• Remove the chance for interruption. It was hard when I first started working with extreme focus. I'd put my headphones on and ignore people if they spoke to me. I felt like I was being rude. Because I was thinking about my rudeness, my mind didn't focus on my work. I realized one of the mistakes I made was not telling people how I was working. Taking the time to tell people how you're working is much better than snapping at or ignoring people if they ask you for something while you're in focus mode. Both of these only lead to more stress, which ultimately hurts your focus. If you have kids and it's hard to remove interruptions, try adding a work session when they're asleep, early in the morning or late at night. Here's an example of what I send my wife before I go into a focused work session:

  • Start your day with quick wins. Sometimes you wake up and don't want to work. That first task on your list looks hard, or you feel tired. One way to overcome this is to start your day with a couple of easier tasks to get your momentum going. By simply opening my computer and doing something easy like cleaning off screenshots from my desktop, I switch my brain into work mode.
  • Win your morning. Our biological clock makes most of us feel most alert in the morning. Even if you don't wake up early, it feels good to start the day with the most important task. To find your most important task, think about yourself at the end of the day. If you only got one thing done, what task would make you feel most accomplished at the end of the day? Start your day with that.
  • Constrain the time you work. I work in one hour to 90 minute sessions, with untimed breaks in between. When researchers at Florida State University looked at elite performers, they found the best performers practiced in uninterrupted 90 minute sessions and rarely worked more than four and a half hours in a day. I can feel my energy level and focus dip as I get to the end of an hour of focused work. Constraining the time you work helps you stay focused. I used to set aside full days for focused work. The problem was that because I had all day, I would relax. This often led to procrastination. Now I use a timer to clock my work sessions, limiting them to the one hour to 90 minute range. If you feel like you have lots of time to do something, you'll find ways to fill that time. Often, this is by doing easier, less important things. By shortening the timeframe, you're forced to focus.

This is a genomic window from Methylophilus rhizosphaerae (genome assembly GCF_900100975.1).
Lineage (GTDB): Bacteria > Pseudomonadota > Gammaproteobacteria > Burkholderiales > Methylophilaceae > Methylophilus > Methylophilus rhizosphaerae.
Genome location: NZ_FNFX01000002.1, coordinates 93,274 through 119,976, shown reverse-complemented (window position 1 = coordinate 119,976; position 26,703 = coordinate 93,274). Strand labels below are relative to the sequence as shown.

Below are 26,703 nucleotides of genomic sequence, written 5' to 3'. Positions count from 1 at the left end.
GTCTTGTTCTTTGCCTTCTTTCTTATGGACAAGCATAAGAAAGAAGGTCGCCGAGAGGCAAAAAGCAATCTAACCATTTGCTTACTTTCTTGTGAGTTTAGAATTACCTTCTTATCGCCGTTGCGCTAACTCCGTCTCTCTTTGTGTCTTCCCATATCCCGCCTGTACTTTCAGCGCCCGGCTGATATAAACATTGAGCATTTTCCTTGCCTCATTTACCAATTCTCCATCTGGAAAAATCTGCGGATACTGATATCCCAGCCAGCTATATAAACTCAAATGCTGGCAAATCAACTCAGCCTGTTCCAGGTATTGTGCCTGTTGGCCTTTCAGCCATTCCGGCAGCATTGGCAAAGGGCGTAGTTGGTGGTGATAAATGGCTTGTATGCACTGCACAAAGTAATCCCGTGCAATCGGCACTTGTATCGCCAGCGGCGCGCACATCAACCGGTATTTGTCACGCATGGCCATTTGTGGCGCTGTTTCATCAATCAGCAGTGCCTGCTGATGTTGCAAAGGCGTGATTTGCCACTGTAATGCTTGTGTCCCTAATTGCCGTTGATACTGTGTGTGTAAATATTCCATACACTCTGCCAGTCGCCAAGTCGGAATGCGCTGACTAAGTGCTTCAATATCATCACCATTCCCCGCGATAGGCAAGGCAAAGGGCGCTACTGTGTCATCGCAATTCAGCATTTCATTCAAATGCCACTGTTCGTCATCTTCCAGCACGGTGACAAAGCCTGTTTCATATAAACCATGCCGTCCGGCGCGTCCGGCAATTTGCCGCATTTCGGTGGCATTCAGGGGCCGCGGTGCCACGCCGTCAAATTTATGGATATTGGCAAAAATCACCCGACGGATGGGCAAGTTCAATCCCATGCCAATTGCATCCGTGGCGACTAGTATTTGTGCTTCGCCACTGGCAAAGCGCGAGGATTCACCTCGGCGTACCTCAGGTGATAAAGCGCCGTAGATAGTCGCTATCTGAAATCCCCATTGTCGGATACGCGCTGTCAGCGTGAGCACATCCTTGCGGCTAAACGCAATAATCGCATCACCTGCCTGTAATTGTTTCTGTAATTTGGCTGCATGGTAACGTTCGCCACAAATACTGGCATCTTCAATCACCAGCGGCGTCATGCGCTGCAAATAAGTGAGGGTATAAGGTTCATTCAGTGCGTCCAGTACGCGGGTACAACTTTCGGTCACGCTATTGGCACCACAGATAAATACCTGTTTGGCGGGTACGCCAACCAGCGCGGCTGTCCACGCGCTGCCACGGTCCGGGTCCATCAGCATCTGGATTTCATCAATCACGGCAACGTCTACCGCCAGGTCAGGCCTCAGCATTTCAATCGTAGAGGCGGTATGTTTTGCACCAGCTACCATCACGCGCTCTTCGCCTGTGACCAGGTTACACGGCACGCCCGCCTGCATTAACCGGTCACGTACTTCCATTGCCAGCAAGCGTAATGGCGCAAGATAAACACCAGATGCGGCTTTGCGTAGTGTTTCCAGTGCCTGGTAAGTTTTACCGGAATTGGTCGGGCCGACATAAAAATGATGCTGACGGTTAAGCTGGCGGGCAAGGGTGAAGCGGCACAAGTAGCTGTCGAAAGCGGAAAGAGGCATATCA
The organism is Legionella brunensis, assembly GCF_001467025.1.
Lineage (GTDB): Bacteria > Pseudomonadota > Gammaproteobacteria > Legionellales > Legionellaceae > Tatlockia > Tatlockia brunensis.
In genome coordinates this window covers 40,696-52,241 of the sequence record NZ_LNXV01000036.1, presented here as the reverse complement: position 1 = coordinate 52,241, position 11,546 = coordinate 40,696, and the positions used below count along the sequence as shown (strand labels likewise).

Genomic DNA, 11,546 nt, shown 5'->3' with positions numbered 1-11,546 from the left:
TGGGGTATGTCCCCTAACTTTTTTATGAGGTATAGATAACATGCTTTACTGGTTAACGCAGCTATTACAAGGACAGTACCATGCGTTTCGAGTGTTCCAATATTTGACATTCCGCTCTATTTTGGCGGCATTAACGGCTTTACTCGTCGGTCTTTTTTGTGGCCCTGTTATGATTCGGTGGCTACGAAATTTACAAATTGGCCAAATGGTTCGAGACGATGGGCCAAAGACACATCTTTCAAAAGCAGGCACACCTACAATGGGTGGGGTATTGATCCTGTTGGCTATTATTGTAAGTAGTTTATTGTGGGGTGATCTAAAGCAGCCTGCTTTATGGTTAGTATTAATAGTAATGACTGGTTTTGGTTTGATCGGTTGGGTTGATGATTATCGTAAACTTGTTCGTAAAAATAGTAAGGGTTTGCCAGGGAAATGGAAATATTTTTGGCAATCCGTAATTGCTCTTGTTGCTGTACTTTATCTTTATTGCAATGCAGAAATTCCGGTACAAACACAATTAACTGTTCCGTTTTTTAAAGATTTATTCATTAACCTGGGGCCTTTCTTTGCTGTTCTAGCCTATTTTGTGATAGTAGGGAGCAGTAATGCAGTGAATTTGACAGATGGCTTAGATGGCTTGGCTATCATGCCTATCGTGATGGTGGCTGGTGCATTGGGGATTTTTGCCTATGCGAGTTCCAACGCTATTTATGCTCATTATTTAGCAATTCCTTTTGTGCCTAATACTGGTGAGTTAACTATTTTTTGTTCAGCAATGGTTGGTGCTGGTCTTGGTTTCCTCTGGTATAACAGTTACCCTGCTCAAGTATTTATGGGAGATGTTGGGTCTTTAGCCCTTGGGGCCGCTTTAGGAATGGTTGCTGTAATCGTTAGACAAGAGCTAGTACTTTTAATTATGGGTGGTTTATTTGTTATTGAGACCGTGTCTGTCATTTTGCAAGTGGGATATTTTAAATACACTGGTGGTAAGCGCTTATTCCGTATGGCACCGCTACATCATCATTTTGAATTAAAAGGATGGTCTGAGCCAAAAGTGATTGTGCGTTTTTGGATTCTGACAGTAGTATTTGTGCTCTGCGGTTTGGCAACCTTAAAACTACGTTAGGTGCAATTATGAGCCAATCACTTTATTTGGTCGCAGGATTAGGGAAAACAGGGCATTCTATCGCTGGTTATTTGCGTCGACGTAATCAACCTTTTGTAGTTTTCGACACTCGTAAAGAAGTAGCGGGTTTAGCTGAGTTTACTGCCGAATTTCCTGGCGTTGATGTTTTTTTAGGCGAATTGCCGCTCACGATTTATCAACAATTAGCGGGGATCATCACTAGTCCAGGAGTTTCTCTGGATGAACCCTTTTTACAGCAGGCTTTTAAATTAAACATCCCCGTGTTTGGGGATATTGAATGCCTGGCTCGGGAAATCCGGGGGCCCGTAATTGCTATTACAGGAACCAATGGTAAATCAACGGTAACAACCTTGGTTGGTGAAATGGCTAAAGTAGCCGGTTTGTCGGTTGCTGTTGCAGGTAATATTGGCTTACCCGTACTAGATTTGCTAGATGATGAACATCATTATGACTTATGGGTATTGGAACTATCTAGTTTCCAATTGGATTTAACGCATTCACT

3. Maintain good health.

  • You don't have to workout every day. Just move. Though our bodies crave movement, you don't need a huge workout to get the level of exercise you need to be healthy. National Geographic researcher Dan Buettner studied areas of the world where people are living the longest. One thing he consistently found was the impact of constant, low intensity exercise, either from walking, standing up and sitting down, or tending to a garden. Staying in any one position for too long causes our blood circulation to drop. Moving gives you a moment to refresh. Whether it's walking to your office, taking the time to stretch while you're microwaving your lunch, or playing a sport, any type of blood flow acts as a release. It's an opportunity to refresh your brain.
  • Hang out with someone who makes you happy every day. People who make us happy make us feel good. If we feel good, we do better work. No matter how much I have going on, I prioritize my family. It makes me happy. When I get back to work, I feel fresher.
  • Make it easy to eat healthy. Eating well can help you work more efficiently. The challenge is that preparing and eating well can take up two or three hours of your day. That's a big chunk of time. The trick is to figure out how to eat well without all the prep time. Most meals I make take less than 15 minutes to prepare. I usually make two eggs in the morning and an avocado and salad for lunch and dinner, along with a protein source like fish. I order the same things from the grocery store so I don't think about what I should cook. This is my list of zero-prep snacks: dry roasted edamame, nonfat Greek yogurt, carrots, and easy-open cans of tuna. If you enjoy taking the time to cook, go for it. I do it sometimes. The feel-good oxytocin release can be a good break to fuel your work later. But if you don't have time, make it easy to eat well.
  • Use music to boost energy. Spotify conducted research on the benefits of certain types of music. Researchers found that musical tempo in the range of 50 to 80 beats per minute can help induce the alpha state in your brain, which is when your mind becomes calm and alert and concentration is heightened. If I'm about to do a repetitive task, like answering email, I listen to my favorite songs to get my energy up. If I need to do a complex task that requires focus, I listen to songs without lyrics to help me get and stay in a state of flow. Music can have a significant impact on your mood and thus impact your work efficiency.

This list of tips might make it seem like becoming productive means turning yourself into a boring robot. But that's the trick.

If you see the day-to-day schedule of most top performers (athletes, authors, CEOs, etc.), it looks boring. But that's the ultimate productivity hack. It may seem boring, but boring is how you clear space to do your best work.

Remove the unnecessary. Automate decisions. Maintain good health.

This question originally appeared on Quora--the knowledge-sharing network where compelling questions are answered by people with unique insights. You can follow Quora on Twitter, Facebook, and Google+. More questions:?